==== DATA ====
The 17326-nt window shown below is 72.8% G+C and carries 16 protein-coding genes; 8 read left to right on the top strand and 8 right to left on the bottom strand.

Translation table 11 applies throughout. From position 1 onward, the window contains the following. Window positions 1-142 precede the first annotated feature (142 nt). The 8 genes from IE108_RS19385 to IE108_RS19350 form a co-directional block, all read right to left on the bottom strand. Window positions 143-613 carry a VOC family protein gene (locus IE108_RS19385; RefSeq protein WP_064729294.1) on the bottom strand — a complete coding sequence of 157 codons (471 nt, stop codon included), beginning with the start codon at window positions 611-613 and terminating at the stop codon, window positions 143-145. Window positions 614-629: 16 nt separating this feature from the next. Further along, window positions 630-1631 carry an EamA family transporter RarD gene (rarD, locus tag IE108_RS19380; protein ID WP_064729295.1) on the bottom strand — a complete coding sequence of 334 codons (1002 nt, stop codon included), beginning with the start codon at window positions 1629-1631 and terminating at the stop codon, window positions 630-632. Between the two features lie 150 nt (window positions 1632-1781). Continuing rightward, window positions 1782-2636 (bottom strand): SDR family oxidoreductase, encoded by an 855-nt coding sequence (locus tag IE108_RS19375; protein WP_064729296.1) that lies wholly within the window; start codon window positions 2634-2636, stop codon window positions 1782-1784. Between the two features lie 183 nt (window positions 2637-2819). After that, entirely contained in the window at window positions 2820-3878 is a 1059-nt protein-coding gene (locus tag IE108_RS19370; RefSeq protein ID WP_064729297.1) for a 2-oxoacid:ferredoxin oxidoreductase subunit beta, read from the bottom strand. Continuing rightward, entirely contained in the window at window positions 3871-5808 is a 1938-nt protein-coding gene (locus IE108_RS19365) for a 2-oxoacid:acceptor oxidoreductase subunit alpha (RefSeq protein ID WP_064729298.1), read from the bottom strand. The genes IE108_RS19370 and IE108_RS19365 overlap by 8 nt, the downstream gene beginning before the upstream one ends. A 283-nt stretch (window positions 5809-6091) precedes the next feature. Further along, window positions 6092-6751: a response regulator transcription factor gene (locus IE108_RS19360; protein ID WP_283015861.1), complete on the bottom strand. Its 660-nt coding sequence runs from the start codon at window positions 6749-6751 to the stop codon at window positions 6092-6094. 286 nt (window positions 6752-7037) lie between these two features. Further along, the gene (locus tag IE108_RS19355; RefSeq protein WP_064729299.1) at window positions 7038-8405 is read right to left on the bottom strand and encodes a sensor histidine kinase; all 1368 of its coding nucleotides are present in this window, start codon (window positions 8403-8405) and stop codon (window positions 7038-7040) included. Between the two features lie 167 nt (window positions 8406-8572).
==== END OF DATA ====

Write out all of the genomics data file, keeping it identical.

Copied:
The 17326-nt window shown below is 72.8% G+C and carries 16 protein-coding genes; 8 read left to right on the top strand and 8 right to left on the bottom strand.

Translation table 11 applies throughout. From position 1 onward, the window contains the following. Window positions 1-142 precede the first annotated feature (142 nt). The 8 genes from IE108_RS19385 to IE108_RS19350 form a co-directional block, all read right to left on the bottom strand. Window positions 143-613 carry a VOC family protein gene (locus IE108_RS19385; RefSeq protein WP_064729294.1) on the bottom strand — a complete coding sequence of 157 codons (471 nt, stop codon included), beginning with the start codon at window positions 611-613 and terminating at the stop codon, window positions 143-145. Window positions 614-629: 16 nt separating this feature from the next. Further along, window positions 630-1631 carry an EamA family transporter RarD gene (rarD, locus tag IE108_RS19380; protein ID WP_064729295.1) on the bottom strand — a complete coding sequence of 334 codons (1002 nt, stop codon included), beginning with the start codon at window positions 1629-1631 and terminating at the stop codon, window positions 630-632. Between the two features lie 150 nt (window positions 1632-1781). Continuing rightward, window positions 1782-2636 (bottom strand): SDR family oxidoreductase, encoded by an 855-nt coding sequence (locus tag IE108_RS19375; protein WP_064729296.1) that lies wholly within the window; start codon window positions 2634-2636, stop codon window positions 1782-1784. Between the two features lie 183 nt (window positions 2637-2819). After that, entirely contained in the window at window positions 2820-3878 is a 1059-nt protein-coding gene (locus tag IE108_RS19370; RefSeq protein ID WP_064729297.1) for a 2-oxoacid:ferredoxin oxidoreductase subunit beta, read from the bottom strand. Continuing rightward, entirely contained in the window at window positions 3871-5808 is a 1938-nt protein-coding gene (locus IE108_RS19365) for a 2-oxoacid:acceptor oxidoreductase subunit alpha (RefSeq protein ID WP_064729298.1), read from the bottom strand. The genes IE108_RS19370 and IE108_RS19365 overlap by 8 nt, the downstream gene beginning before the upstream one ends. A 283-nt stretch (window positions 5809-6091) precedes the next feature. Further along, window positions 6092-6751: a response regulator transcription factor gene (locus IE108_RS19360; protein ID WP_283015861.1), complete on the bottom strand. Its 660-nt coding sequence runs from the start codon at window positions 6749-6751 to the stop codon at window positions 6092-6094. 286 nt (window positions 6752-7037) lie between these two features. Further along, the gene (locus tag IE108_RS19355; RefSeq protein WP_064729299.1) at window positions 7038-8405 is read right to left on the bottom strand and encodes a sensor histidine kinase; all 1368 of its coding nucleotides are present in this window, start codon (window positions 8403-8405) and stop codon (window positions 7038-7040) included. Between the two features lie 167 nt (window positions 8406-8572).